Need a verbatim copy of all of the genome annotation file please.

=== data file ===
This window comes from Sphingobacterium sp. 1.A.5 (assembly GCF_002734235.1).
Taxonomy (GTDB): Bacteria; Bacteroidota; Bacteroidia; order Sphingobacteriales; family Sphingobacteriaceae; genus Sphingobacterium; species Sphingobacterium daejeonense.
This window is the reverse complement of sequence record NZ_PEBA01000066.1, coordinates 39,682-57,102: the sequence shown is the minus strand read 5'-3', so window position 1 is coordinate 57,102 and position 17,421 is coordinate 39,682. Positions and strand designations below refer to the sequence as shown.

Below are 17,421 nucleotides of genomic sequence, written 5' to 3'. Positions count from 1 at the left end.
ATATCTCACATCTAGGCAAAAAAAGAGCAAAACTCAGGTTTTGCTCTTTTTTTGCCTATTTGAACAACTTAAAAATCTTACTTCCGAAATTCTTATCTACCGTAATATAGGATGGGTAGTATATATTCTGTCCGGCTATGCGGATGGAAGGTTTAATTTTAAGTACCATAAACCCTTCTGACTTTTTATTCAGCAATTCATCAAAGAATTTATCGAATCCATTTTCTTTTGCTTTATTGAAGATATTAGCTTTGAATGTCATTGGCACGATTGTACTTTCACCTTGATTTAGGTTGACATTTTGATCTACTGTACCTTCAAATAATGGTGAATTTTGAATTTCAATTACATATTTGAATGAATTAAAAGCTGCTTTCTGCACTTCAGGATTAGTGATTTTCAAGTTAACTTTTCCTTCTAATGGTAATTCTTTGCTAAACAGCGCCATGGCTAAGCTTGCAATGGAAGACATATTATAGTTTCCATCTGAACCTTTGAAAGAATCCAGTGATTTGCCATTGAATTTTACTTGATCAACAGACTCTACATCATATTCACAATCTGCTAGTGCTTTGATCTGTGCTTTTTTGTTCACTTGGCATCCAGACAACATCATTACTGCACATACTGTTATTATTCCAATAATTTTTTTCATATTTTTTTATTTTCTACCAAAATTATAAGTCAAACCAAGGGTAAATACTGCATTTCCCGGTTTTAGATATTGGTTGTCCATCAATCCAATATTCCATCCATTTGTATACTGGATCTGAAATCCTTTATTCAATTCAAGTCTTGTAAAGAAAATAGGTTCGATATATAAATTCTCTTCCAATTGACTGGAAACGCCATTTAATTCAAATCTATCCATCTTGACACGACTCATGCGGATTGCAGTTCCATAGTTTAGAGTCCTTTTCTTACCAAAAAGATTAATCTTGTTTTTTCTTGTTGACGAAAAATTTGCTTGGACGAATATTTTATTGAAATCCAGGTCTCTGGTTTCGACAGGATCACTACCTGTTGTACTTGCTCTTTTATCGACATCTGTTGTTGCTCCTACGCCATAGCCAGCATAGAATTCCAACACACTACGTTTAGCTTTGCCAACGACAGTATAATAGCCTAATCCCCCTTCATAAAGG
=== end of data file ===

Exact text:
This window comes from Sphingobacterium sp. 1.A.5 (assembly GCF_002734235.1).
Taxonomy (GTDB): Bacteria; Bacteroidota; Bacteroidia; order Sphingobacteriales; family Sphingobacteriaceae; genus Sphingobacterium; species Sphingobacterium daejeonense.
This window is the reverse complement of sequence record NZ_PEBA01000066.1, coordinates 39,682-57,102: the sequence shown is the minus strand read 5'-3', so window position 1 is coordinate 57,102 and position 17,421 is coordinate 39,682. Positions and strand designations below refer to the sequence as shown.

Below are 17,421 nucleotides of genomic sequence, written 5' to 3'. Positions count from 1 at the left end.
ATATCTCACATCTAGGCAAAAAAAGAGCAAAACTCAGGTTTTGCTCTTTTTTTGCCTATTTGAACAACTTAAAAATCTTACTTCCGAAATTCTTATCTACCGTAATATAGGATGGGTAGTATATATTCTGTCCGGCTATGCGGATGGAAGGTTTAATTTTAAGTACCATAAACCCTTCTGACTTTTTATTCAGCAATTCATCAAAGAATTTATCGAATCCATTTTCTTTTGCTTTATTGAAGATATTAGCTTTGAATGTCATTGGCACGATTGTACTTTCACCTTGATTTAGGTTGACATTTTGATCTACTGTACCTTCAAATAATGGTGAATTTTGAATTTCAATTACATATTTGAATGAATTAAAAGCTGCTTTCTGCACTTCAGGATTAGTGATTTTCAAGTTAACTTTTCCTTCTAATGGTAATTCTTTGCTAAACAGCGCCATGGCTAAGCTTGCAATGGAAGACATATTATAGTTTCCATCTGAACCTTTGAAAGAATCCAGTGATTTGCCATTGAATTTTACTTGATCAACAGACTCTACATCATATTCACAATCTGCTAGTGCTTTGATCTGTGCTTTTTTGTTCACTTGGCATCCAGACAACATCATTACTGCACATACTGTTATTATTCCAATAATTTTTTTCATATTTTTTTATTTTCTACCAAAATTATAAGTCAAACCAAGGGTAAATACTGCATTTCCCGGTTTTAGATATTGGTTGTCCATCAATCCAATATTCCATCCATTTGTATACTGGATCTGAAATCCTTTATTCAATTCAAGTCTTGTAAAGAAAATAGGTTCGATATATAAATTCTCTTCCAATTGACTGGAAACGCCATTTAATTCAAATCTATCCATCTTGACACGACTCATGCGGATTGCAGTTCCATAGTTTAGAGTCCTTTTCTTACCAAAAAGATTAATCTTGTTTTTTCTTGTTGACGAAAAATTTGCTTGGACGAATATTTTATTGAAATCCAGGTCTCTGGTTTCGACAGGATCACTACCTGTTGTACTTGCTCTTTTATCGACATCTGTTGTTGCTCCTACGCCATAGCCAGCATAGAATTCCAACACACTACGTTTAGCTTTGCCAACGACAGTATAATAGCCTAATCCCCCTTCATAAAGG